I had forgotten that good things take time. I had lost sight of what happens in the dark waiting. It is not as if nothing is happening in the wait. (Didn't Lent just teach us that on the way to Easter?) Haven't I already learned that lesson? Quite a few years ago, Mike planted a row of fruit trees on the hillside in our backyard. We were trying to stabilize the hillside and bring a little shade. A few apples and pears would be nice. too. Now that I am thinking about it, it took a good three to five years before those branches held any fruit.
We live in a quick draw world full of the noise and hurried pace of life that can make us think nothing is happening if we can't see it. It was so easy for me to jump to conclusions about my tree being planted in the wrong place or not having it what it takes to thrive. I had expectations for big flowery things, and right away.
We can do that in life; think we are planted in the wrong place, or among the wrong people. And that can be true. But what if we just need more time. We can have big flowery expectations for things to happen fast and with visible progress. But we underestimate what is happening in our souls and what kind of time that good work takes. We can undervalue the long waiting. All of that waiting can feel like a long winter.
We may have felt that long winter of mamahood during the years of diapers, sleepless nights and children that need us endlessly. We may have felt that while waiting for love, or friendships, or even our marriages to blossom. Or maybe our working dreams to come true. We may have asked ourselves, will the next season ever arrive?
We have to diligently plant our good seeds whatever they might be, and water and wait. We may have to go do other things while we wait. Or we may simply have to develop some patience in our souls. Sue Monk Kidd continues,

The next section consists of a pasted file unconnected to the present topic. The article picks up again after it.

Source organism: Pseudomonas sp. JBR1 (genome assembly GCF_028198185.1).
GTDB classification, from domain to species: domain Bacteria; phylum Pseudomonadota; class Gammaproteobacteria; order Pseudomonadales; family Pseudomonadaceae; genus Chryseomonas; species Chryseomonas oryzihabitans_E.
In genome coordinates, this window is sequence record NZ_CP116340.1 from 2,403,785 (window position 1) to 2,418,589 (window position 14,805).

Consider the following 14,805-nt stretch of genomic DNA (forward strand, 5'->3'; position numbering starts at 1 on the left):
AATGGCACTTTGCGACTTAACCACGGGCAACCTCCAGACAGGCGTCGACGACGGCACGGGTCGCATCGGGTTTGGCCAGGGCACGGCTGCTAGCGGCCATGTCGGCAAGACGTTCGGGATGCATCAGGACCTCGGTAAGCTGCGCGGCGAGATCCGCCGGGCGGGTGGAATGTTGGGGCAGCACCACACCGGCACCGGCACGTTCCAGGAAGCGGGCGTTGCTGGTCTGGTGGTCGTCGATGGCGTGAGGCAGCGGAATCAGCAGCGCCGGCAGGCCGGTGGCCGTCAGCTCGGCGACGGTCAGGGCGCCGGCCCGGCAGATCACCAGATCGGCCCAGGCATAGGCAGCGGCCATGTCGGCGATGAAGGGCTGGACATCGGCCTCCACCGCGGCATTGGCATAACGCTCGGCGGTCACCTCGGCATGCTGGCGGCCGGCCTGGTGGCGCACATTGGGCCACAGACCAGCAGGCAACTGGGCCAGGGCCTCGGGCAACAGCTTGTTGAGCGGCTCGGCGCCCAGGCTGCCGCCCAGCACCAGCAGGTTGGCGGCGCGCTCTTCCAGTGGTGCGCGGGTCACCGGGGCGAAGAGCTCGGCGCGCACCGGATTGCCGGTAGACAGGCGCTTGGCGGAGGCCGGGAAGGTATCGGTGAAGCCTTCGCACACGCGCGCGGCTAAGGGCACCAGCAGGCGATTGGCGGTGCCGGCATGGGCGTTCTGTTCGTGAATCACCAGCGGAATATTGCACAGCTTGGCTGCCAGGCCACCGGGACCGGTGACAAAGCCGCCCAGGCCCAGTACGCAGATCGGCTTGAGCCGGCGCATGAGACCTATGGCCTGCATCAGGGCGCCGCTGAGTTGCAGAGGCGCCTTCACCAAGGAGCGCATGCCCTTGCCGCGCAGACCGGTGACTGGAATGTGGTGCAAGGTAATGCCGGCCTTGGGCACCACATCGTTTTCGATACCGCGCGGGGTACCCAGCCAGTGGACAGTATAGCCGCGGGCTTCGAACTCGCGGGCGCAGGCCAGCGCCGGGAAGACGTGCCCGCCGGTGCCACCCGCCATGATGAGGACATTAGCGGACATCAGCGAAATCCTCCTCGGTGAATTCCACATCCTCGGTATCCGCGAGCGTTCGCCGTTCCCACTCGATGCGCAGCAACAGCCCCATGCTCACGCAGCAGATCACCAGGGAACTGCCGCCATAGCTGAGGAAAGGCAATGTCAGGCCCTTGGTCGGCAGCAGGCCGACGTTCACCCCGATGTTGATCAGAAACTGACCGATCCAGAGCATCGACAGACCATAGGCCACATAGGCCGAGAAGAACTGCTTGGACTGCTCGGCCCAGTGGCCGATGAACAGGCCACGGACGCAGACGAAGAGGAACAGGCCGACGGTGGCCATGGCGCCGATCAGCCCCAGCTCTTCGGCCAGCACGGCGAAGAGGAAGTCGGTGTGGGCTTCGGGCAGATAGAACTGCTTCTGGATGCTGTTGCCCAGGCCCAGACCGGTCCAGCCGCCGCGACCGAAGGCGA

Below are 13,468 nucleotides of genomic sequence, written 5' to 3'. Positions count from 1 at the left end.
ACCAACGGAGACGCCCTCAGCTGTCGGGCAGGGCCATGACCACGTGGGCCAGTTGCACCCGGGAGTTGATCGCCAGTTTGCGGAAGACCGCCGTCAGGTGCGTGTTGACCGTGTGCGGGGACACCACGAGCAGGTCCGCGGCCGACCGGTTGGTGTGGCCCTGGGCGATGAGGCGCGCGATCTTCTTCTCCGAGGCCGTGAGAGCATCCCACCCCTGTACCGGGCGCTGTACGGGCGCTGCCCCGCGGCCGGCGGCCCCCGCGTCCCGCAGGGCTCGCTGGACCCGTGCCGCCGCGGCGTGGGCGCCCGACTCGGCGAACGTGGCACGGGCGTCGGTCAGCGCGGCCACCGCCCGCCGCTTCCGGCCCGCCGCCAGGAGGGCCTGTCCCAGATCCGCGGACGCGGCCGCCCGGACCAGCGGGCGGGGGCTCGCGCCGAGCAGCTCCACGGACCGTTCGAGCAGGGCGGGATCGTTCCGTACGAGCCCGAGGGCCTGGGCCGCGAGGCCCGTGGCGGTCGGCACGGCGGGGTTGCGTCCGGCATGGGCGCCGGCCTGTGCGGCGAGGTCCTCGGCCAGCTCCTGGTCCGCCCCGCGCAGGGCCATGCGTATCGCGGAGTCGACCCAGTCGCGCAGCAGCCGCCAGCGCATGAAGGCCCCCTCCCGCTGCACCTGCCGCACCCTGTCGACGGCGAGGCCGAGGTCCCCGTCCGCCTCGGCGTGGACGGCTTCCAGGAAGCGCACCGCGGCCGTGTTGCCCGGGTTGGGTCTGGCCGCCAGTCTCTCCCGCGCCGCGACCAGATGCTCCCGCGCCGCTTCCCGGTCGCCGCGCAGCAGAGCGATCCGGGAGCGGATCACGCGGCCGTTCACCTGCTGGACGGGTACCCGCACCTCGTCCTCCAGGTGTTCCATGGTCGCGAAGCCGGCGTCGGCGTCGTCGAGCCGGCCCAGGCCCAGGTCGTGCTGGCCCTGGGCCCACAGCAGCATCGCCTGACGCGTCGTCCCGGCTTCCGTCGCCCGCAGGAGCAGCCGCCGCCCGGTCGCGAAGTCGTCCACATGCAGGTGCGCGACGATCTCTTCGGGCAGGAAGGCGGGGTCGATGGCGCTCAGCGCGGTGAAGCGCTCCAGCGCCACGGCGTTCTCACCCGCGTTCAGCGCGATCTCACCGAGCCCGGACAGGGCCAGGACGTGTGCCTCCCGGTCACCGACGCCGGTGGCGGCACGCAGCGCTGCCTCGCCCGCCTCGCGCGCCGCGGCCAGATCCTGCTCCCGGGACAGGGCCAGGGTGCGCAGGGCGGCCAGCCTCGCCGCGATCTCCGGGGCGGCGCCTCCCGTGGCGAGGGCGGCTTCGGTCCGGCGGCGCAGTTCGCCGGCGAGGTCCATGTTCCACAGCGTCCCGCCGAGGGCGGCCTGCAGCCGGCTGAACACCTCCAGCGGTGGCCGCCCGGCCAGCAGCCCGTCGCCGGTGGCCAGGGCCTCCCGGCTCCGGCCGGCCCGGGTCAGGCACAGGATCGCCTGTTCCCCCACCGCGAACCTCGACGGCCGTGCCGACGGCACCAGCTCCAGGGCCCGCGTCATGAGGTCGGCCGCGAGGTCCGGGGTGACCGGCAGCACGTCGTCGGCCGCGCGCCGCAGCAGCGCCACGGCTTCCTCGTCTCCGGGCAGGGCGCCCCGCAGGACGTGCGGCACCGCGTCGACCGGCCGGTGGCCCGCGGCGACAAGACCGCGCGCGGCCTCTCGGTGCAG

"In soul making, we can't bypass the cocoon."
We sure want to fast forward through the dark season of growing on the inside. You have probably heard of well-meaning people who have tried to "help" butterflies escape their cocoon too soon, only to find that their wings never fully develop. Those caterpillars actually need the darkness to transform into butterflies. The struggle out of the cocoon is necessary to grow strong wings and fly.
Now, I can see that my young magnolia tree's roots needed some hidden time to grow and reach down far enough into the soil to support her coming blooms. And they were coming. That is what a young tree does in the first few years, grow roots to support later growth. And it comes with being a beginner.
Let's remind each other to be patient with whatever work God is doing. It might be in our gardens, in our marriages, families, or in our own souls. Whatever it is or wherever it is happening, we cannot hurry it or shorcut it.
"I think there must be a place inside us our dreams go and wait their turn."
Sue Monk Kidd
Our waiting doesn't have to be inactive. We can do what I did for my little magnolia. I noticed her. I made sure she was well planted, watered and dusted her roots with fresh barkdust almost every spring. And then I waited. I let her be a beginner. And while I waited, I simply attended to ordinary life. In her time, my young magnolia tree laughed in tulips.